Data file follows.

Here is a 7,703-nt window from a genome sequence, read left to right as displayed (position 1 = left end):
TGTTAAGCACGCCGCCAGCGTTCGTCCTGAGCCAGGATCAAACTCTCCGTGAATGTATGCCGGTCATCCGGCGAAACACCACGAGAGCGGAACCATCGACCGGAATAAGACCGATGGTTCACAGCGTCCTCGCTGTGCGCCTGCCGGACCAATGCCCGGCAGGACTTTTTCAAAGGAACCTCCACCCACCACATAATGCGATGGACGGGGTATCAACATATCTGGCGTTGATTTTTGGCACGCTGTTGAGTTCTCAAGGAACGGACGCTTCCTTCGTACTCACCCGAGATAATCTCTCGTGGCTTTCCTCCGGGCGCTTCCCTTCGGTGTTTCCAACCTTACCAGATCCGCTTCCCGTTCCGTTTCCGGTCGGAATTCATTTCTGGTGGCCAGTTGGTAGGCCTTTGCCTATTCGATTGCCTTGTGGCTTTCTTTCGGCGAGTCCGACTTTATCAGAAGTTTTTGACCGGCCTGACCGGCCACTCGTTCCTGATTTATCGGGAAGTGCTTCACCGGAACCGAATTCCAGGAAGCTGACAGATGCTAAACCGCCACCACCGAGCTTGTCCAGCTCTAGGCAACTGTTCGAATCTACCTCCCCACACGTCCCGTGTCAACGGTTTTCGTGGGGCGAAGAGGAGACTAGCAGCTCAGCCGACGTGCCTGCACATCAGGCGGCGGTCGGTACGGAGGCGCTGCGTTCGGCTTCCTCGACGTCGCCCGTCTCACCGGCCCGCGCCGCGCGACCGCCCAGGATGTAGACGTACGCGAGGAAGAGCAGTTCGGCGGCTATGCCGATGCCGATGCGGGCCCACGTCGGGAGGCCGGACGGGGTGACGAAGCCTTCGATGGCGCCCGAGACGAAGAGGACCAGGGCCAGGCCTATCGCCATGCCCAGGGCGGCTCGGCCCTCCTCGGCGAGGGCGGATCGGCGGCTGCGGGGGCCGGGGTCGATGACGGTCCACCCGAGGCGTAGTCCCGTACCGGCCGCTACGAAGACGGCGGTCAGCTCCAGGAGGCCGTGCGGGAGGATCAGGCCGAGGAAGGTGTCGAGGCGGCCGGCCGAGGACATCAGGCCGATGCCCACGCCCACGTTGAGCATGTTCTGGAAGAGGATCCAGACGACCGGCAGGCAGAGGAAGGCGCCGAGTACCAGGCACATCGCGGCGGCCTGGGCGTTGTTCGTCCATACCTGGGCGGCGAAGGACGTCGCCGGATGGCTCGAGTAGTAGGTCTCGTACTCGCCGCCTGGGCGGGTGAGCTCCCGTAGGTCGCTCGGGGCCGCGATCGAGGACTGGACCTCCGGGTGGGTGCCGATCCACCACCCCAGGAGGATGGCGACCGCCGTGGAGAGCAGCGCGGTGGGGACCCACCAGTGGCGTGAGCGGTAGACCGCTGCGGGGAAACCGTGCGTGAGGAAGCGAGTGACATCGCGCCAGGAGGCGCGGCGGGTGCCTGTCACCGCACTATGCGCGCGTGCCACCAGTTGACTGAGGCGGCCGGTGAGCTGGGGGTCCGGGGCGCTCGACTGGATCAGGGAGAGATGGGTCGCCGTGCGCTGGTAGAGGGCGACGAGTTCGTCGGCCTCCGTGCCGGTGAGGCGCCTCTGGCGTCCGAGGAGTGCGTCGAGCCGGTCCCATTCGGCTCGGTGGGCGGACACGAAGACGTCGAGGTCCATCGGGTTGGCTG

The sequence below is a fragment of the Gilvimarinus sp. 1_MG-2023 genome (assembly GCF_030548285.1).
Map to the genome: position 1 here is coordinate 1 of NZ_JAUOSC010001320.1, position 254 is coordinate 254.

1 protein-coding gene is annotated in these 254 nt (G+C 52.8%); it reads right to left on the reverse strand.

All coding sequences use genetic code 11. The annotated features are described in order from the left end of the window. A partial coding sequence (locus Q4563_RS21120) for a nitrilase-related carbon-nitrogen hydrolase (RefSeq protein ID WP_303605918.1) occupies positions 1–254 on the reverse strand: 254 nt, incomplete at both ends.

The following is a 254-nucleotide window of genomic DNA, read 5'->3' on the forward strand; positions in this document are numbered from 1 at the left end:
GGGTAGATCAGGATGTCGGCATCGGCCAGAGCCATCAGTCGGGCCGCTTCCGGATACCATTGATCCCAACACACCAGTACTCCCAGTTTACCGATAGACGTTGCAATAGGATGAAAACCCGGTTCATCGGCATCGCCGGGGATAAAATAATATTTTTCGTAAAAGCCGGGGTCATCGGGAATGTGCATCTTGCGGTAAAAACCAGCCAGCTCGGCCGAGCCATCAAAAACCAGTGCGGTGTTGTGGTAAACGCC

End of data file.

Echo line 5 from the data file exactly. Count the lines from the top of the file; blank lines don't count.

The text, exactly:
1 protein-coding gene is annotated in these 254 nt (G+C 52.8%); it reads right to left on the reverse strand.